Different types of events are suitable to different types of catering operations. Catering for private functions is a great way for Mobile Caterers to supplement their regular income or even specialise in, although specialist private party caterers are often known as function caterers. Private party arrangements can be as simple as a hot or cold buffet, or as formal as a multi-course sit down meal – and everything in between.

Types of Private Parties

  • Weddings
  • Birthdays
  • Funerals / Wakes
  • Celebrations for family or friends
  • Buffets
  • Private Cheffing
  • Corporate Gigs
  • Product Launches
  • Wrap Parties
  • Christmas Parties
  • Benefits / Fundraisers
  • Themed Parties

Advantages of Private Party Work

1) You get paid up front

This removes a significant amount of the risk associated with catering businesses. Many event caterers have days when people just don’t buy their food, leading to wasted stock and unnecessary staffing costs, which is essentially all lost money. If you get paid up front for the food, you know exactly how much to bring and you do not end up wasting money.

2) Less Waste

If you know exactly how many people are eating and what they are eating, then you only need to bring that amount of food, significantly reducing the potential for waste. Even if the customers don’t eat the food, you still get paid.

3) You don’t have to compete for customers

Obviously, during the selection process you may well be competing with other catering companies on price, quality, offering and service, however once you have the job, there will be no other competition.

4) Staff don’t have to handle cash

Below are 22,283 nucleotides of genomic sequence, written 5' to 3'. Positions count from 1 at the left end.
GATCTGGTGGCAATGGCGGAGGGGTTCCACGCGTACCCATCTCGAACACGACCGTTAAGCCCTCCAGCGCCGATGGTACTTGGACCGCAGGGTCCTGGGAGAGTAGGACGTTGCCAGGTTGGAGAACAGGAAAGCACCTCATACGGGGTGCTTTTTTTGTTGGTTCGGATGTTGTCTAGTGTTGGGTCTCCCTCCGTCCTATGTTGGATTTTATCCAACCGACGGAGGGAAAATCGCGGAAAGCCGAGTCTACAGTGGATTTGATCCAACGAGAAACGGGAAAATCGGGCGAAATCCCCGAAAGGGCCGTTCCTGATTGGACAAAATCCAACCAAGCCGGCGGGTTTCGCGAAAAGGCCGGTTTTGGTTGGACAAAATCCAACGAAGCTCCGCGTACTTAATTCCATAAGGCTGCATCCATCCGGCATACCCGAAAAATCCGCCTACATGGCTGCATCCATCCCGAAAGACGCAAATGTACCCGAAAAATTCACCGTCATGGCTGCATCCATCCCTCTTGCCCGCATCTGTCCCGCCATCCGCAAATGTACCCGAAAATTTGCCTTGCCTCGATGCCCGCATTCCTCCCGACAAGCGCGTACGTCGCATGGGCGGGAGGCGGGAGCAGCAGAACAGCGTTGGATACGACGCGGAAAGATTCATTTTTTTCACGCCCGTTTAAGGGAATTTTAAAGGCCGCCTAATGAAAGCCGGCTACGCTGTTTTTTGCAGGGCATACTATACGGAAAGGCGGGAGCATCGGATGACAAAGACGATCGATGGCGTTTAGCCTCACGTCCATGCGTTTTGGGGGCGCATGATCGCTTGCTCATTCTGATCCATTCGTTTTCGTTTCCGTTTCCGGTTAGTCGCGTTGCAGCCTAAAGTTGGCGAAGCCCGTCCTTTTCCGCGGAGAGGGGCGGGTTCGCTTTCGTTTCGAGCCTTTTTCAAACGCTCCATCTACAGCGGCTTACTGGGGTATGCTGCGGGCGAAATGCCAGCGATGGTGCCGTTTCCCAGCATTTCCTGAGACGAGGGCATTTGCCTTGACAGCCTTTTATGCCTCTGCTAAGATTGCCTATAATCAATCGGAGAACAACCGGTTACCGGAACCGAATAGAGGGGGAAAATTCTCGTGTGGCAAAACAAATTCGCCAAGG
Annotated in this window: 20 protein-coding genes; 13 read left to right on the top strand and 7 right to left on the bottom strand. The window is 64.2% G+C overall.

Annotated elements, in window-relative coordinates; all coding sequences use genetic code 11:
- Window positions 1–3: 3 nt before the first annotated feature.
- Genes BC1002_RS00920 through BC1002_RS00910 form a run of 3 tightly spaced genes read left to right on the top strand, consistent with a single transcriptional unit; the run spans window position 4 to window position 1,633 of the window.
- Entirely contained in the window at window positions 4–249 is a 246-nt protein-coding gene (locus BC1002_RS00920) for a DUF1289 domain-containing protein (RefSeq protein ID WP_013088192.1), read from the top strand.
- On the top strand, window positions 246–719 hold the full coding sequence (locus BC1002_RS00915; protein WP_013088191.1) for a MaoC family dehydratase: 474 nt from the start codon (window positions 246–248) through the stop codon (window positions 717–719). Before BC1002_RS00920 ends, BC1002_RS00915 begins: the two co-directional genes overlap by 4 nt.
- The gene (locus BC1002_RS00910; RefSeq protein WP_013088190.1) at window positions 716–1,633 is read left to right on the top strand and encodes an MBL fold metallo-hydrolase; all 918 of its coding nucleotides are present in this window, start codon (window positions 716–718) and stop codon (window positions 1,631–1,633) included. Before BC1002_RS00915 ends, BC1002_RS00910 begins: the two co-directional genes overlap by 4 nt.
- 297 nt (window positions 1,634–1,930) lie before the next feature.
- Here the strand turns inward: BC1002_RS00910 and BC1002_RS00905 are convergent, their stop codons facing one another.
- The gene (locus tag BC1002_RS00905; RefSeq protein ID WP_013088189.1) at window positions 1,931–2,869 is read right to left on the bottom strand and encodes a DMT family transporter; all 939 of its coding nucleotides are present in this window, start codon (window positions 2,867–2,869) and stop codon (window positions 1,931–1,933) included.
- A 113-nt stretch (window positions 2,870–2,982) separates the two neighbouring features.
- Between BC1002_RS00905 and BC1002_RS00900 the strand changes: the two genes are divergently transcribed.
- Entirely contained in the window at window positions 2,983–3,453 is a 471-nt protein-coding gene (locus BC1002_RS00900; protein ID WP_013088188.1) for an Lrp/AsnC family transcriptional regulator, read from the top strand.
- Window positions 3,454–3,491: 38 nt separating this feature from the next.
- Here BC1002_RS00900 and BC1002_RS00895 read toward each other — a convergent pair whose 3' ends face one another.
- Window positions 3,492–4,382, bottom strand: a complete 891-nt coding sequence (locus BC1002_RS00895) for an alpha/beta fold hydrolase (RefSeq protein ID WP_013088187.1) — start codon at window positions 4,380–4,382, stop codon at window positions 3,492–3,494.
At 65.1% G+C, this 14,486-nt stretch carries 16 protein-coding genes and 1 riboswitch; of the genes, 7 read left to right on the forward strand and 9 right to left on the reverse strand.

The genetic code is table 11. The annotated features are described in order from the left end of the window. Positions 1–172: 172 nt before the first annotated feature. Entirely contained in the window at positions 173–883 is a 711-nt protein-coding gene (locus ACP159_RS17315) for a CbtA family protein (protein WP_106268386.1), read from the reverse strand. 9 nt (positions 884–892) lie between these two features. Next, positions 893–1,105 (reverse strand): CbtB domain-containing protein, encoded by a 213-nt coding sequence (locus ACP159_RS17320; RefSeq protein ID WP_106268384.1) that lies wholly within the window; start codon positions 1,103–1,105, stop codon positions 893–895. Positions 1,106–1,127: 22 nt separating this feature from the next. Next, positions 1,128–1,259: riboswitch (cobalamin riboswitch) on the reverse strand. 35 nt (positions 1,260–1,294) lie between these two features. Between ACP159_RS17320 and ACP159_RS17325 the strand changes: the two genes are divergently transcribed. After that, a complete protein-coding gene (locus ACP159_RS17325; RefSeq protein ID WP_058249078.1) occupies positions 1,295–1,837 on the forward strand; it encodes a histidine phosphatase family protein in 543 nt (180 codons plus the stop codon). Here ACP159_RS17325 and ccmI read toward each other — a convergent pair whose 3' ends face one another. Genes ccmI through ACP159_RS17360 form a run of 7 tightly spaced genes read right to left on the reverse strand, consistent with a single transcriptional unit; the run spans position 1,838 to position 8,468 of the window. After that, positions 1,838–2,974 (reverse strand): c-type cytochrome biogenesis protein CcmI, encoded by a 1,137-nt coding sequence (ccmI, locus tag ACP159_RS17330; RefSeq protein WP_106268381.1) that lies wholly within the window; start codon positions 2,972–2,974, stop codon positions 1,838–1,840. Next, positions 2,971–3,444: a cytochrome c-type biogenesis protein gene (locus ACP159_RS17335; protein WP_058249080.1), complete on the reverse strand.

As you should have been paid up front, you do not have to worry about staff handling money inappropriately.

5) Year round work

Unlike event or market trading, private parties go on throughout the year and are far less seasonal. This provides far greater opportunity for you to make money throughout the year, rather than relying on a short summer season to make your money.

Disdvantages of Private Party Work

1) Tendering for events can be problematic

The customer wants the best value for money and you want to maximise your profits, yet the temptation to drop your price to secure the work can remain. There is no winning formula for the tendering process – you need to know exactly what it will cost you to deliver and work out a fair profit for the work. If you undercut to provide the work, then you may find yourself working very hard for very little reward. Know what your product is worth and quote accordingly. Furthermore, the majority of customers consider a mix of quality, service and price not just the bottom line. If customers were only interested in price, everyone would shop at Lidl or Aldi and Waitrose would be out of business.

2) Work can be irregular & rely on word of mouth

Obviously it’s hard to plan for events when you don’t know what’s coming up. There are various ways to get ahead of the game and to get work; either tricks of the trade to start picking up work, or for NCASS Members, through our WorkOpps and CaterSearch functions.

Word of mouth can be the element that takes you from a start-up company to a successful catering business, but this takes time to develop as it relies on you successfully catering at other events. Companies with great reputations don’t tend to struggle for work and do not need to be so price competitive. Without positive word of mouth, or worse, with negative word of mouth, your business is likely to suffer.

3) Relying on suitable facilities & safe food transportation

Often you will have to use the onsite facilities to prepare or cook the food, or build your own onsite kitchen. Sometimes this requires a mix of offsite preparation at your home or commercial kitchen and then transporting to the site to finish off the prep and cooking before serving. You will therefore need to check the site and make sure that you have the necessary facilities that are safe and hygienic, or that you can build your own kitchen on site. There are issues surrounding the safe transportation and storage of food which will need to be taken into consideration and included in your HACCP analysis.


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